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My 2020: The Melbourne yoga studio finding strength in community

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Vladka Kazda

Oct 7, 2020

In this series, we uncover honest personal accounts of the heartbreaks, trials and triumphs that have made up 2020. By charting the full scope of the small business experience, together we stand to come back stronger than ever.

Breathe. This is the sign that greets visitors at Melbourne’s I Am That yoga studio, lit up neon-bright by the entrance as a gentle reminder to pause for a moment. In the months since it was secured to the wall, co-owner Victoria Csarmann has seen her business’ carefully laid plans upended entirely.  

Amongst all of the chaos, it has been a mantra that she has turned to countless times since: just breathe, slowly, deeply. “This whole experience has been equal parts scary, heartbreaking and encouraging. We’ve been through everything.”

Letting go of what could’ve been and looking towards the future

From January, what now feels like a lifetime ago, she and her partner Sébastien had been planning the reopening of their newly revamped and expanded studio. The pair regularly stayed late into the night, working to create a space that was warm, spacious and, above all, open to everyone.

“With the help of Seb’s dad, who’s a bit of a handyman, we did everything ourselves. From the painting, to the floors and the joinery – we put everything we had into it. Then, we set the date for a March 21st relaunch.”

Of course, we all know what comes next. “Things with COVID-19 progressed so quickly, that we  had no other option but to cancel our reopening. I suppose we were lucky that we didn’t even have time to mourn what could’ve been.”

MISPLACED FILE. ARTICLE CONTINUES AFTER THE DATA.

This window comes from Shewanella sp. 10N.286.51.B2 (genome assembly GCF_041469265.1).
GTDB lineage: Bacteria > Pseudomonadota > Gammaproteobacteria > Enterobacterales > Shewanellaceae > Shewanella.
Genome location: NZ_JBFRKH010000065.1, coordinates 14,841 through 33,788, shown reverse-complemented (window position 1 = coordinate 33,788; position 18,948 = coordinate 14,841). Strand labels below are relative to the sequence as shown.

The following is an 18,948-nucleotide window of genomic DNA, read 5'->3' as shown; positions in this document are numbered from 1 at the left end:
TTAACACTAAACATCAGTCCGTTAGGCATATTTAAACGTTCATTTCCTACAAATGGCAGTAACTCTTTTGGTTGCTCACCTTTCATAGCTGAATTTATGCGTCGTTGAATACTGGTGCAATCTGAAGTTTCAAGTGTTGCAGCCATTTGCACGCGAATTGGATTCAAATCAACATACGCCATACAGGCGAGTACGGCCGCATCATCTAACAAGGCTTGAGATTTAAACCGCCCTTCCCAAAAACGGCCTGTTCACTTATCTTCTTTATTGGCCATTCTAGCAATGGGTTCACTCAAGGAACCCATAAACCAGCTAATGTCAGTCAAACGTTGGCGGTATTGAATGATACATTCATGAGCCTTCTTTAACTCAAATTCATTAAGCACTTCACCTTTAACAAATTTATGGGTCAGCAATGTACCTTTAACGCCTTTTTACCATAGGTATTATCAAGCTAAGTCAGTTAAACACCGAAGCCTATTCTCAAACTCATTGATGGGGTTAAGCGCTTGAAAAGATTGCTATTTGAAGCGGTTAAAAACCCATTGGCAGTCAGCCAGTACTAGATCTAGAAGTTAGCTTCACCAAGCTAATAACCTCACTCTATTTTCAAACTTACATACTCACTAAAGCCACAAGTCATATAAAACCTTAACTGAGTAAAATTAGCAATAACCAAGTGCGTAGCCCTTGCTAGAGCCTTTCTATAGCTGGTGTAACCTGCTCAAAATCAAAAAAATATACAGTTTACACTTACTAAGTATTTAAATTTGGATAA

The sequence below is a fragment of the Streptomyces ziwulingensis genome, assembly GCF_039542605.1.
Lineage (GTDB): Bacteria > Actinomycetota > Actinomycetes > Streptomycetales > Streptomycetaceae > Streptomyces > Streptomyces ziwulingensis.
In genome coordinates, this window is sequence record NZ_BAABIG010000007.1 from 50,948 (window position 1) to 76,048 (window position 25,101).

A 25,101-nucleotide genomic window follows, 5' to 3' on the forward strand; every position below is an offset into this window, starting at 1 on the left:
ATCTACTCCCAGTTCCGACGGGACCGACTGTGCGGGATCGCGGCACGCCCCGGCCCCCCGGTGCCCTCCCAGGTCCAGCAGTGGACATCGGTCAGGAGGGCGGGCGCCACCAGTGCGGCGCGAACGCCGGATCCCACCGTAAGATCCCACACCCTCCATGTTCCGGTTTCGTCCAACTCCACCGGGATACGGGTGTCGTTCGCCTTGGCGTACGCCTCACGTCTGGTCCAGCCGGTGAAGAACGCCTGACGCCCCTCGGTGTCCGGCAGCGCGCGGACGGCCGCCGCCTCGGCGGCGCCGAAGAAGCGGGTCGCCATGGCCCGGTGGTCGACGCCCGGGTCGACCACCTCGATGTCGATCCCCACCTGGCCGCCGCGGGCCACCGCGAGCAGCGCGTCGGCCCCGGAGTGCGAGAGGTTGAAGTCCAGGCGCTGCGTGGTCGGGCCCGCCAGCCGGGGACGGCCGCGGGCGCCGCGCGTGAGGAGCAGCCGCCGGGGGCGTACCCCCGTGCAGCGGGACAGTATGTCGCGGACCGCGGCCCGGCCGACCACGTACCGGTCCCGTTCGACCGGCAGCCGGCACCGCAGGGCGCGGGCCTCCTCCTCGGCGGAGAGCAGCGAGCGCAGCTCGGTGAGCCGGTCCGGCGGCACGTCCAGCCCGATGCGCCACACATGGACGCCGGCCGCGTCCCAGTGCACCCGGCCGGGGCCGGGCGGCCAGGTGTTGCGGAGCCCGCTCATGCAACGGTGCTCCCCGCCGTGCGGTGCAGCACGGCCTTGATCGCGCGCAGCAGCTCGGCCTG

“We watched what was happening to the rest of the world and decided to shift our attention to building an online studio.”

“I began this business because I didn’t want anyone to miss out just because they couldn’t afford it or the physical space didn’t make them feel welcome. We’ve always worked to be as inclusive as possible – from teaching in a way that acknowledges the different bodies and abilities in the room, to keeping our prices relatively low.”

I Am That’s genuine community-first approach has seen it grow a devoted following, one that has only increased now that members are able to access them online. “We’d never considered online classes before, but they’re an all-new way of making yoga more accessible.”

Drawing from a survey of 1,000 small businesses in early June, Xero’s Rebuilding Australia report revealed that 60% of the businesses that thrived during the initial stages of the pandemic expected to invest in technology over the following three months.

By rethinking how they do things in the digital space, the I Am That team has unlocked new ideas and systems that will endure long after the crisis ends.

Finding strength and purpose in the power of community

But that isn’t to say that their journey has been straight forward. “After the first lockdown period ended, we were so euphoric to be back in the studio and surrounded by people again. It was like magic. We scheduled as many classes as we could – even though it was near impossible to cover costs, we saw it as an investment in our members.” 

“Then, two weeks later, the second lockdown was implemented and we had to close again – it caught us completely by surprise. Seb and I were devastated.”

That’s when the I Am That community swung into full force. “Within what felt like seconds, hundreds of members had reached out to say ‘I’m so sorry. I’m thinking about you. We’re going to get through this together.’”

And despite fluctuating lockdown restrictions in Melbourne, Victoria has continued to find strength in her community. “With everything that was going on in their world, they still thought to be there for us. We’re never going to forget that.”

“Whenever I’m feeling a little bit sad or scared about what the future might bring, I know we’ll be OK because we’re being supported by so many epic people. I have no doubt that our focus on community is the reason we’ve made it through.”

Lastly, Victoria has a message for small business owners across the country just like her: “There’s so much behind the ‘COVID pivot’ that the outside world doesn’t see: the hope, the sadness, the exhaustion. It’s really important that business owners pause to acknowledge how much they’ve accomplished.”

Unsure which steps to take next? For actionable tips, customer stories and insights into the trends shaping the future of small business, check out Xero’s Stronger and smarter: a small business handbook – a practical guide designed to help keep your business moving.

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